After the much larger United States, Canada is the world’s second-largest exporter of cranberries.
That’s right, Canada. So, there’s no excuse not to have them featured regularly in your weekly meals, as their both an abundance resource, and abundant in health benefits. Whether you eat dry ones in your salad or are saucing up your Thanksgiving turkey, cranberries in any form should be a staple in your diet:
A source of antioxidants
Cranberries’ antioxidants come in the form of proanthocyanidins, which also gives them their signature colour. Proanthocyanidins neutralize free radicals, which cuts the risk of chronic disease development – including cancer, heart disease and diabetes.
Better bladder health
Studies have shown that drinking cranberry juice regularly can decrease the number of urinary tract infections (UTIs), sometimes called cystitis, in women who are prone to them. Cranberries block E.coli bacteria from sticking to bladder walls.
A study from Harvard Medical School showed that consuming a 1.5-ounce (45-g) serving of sweetened dried cranberries can inhibit bacterial adherence in the bladder, potentially preventing UTIs. This prevents the bacteria from forming colonies; instead, they are washed out of the body in the urine.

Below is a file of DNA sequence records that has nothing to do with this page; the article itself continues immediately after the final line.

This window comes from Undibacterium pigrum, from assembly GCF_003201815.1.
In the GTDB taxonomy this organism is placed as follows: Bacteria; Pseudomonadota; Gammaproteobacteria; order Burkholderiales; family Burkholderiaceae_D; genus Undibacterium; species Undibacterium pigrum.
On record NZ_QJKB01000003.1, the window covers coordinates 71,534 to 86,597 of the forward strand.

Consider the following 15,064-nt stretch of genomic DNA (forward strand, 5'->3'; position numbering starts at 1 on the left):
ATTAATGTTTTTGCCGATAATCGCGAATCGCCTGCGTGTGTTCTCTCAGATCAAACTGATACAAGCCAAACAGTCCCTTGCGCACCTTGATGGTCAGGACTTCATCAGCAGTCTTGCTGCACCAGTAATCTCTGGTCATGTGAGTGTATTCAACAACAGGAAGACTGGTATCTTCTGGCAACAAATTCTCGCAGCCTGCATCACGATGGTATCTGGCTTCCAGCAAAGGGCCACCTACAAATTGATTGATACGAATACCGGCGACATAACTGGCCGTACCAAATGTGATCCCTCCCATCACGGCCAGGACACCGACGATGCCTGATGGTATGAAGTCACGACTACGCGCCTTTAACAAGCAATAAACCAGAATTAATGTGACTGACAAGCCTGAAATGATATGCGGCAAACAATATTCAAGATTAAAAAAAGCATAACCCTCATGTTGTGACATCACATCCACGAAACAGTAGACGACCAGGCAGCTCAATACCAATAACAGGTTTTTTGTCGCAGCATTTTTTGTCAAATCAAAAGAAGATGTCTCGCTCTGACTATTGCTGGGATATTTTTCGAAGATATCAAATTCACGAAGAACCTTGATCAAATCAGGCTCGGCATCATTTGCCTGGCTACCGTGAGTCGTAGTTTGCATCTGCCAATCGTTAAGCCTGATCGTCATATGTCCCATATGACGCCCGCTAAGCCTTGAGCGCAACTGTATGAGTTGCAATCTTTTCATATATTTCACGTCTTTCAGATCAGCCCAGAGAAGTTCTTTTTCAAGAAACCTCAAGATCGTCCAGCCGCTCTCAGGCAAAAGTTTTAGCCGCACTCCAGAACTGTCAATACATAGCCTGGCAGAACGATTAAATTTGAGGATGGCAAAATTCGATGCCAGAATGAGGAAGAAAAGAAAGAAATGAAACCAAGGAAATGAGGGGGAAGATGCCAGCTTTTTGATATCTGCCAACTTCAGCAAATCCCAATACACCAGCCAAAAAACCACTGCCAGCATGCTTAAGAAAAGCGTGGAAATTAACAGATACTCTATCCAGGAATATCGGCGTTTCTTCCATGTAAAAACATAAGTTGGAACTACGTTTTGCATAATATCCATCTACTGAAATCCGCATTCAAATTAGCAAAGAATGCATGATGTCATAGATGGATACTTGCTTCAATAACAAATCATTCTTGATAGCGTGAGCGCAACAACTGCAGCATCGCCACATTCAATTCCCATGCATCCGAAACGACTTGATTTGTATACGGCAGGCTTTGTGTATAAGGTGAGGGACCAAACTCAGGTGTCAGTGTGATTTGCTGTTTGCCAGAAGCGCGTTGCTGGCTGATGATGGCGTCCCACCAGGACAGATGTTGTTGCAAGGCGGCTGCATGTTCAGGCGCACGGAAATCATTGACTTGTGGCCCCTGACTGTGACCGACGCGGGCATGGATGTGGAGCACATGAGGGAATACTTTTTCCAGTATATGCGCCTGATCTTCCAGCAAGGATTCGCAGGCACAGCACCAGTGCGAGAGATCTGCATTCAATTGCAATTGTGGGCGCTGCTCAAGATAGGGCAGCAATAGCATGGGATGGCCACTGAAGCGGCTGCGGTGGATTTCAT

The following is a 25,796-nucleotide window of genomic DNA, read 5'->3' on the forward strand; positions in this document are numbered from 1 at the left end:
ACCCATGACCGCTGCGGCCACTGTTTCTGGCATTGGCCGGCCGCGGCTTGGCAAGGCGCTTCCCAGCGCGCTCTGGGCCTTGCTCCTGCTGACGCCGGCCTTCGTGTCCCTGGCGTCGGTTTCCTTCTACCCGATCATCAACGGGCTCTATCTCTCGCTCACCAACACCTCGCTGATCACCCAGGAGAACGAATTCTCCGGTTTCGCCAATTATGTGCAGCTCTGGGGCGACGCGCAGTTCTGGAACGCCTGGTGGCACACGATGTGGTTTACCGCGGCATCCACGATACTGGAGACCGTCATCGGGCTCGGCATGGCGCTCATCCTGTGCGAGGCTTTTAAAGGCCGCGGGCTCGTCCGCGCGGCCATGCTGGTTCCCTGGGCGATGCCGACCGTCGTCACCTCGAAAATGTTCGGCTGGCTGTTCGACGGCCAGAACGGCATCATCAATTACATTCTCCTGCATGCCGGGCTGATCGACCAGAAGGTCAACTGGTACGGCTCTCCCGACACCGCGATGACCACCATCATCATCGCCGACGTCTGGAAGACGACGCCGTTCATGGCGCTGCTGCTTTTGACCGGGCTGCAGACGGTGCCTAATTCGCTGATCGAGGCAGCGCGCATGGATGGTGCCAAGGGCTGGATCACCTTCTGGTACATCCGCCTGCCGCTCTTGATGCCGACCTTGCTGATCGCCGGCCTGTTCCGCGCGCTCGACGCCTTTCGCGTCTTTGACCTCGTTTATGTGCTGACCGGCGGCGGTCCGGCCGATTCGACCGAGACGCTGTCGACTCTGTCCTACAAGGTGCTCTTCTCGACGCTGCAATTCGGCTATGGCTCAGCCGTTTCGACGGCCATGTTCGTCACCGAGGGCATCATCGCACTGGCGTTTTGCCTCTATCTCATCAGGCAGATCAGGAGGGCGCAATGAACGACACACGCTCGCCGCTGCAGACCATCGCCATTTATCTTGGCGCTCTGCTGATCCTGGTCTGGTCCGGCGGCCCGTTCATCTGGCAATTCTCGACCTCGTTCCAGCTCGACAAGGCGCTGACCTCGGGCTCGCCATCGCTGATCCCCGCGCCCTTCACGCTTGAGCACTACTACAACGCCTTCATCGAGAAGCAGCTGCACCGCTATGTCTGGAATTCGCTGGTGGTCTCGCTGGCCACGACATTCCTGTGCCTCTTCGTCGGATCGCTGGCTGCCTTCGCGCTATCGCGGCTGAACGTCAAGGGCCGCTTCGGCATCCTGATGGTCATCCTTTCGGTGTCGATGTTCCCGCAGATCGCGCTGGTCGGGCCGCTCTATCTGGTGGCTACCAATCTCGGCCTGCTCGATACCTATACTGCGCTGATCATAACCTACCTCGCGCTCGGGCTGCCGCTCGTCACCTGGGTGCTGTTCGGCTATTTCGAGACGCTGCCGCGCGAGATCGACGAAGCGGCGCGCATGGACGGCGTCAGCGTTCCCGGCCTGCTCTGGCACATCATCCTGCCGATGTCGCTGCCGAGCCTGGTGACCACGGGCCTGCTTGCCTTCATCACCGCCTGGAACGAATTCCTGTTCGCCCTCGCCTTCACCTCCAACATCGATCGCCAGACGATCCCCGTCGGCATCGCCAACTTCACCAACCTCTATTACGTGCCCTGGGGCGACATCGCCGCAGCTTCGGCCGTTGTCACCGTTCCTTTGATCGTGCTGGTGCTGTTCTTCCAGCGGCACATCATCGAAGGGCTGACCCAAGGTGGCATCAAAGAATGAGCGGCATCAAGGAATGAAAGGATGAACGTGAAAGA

As such, this is why cranberry juice has long been used – and continues to this day – as a home remedy to prevent kidney stone and bladder stone formation.
The right stuff
A lot of cranberry drinks are so diluted with other juices and additives that you won’t get the full benefit of pure cranberry juice. So, be sure you’re reading product labels diligently; consider making your own juice at home if nothing is pure enough.
One fair warning, however: Pure juice is so tart you may want to add a little bit of sweetener or cut it with some apple juice.
Photo Credit: Gita Kulinitch Studio/Shutterstock.com; AlexussK/Shutterstock.com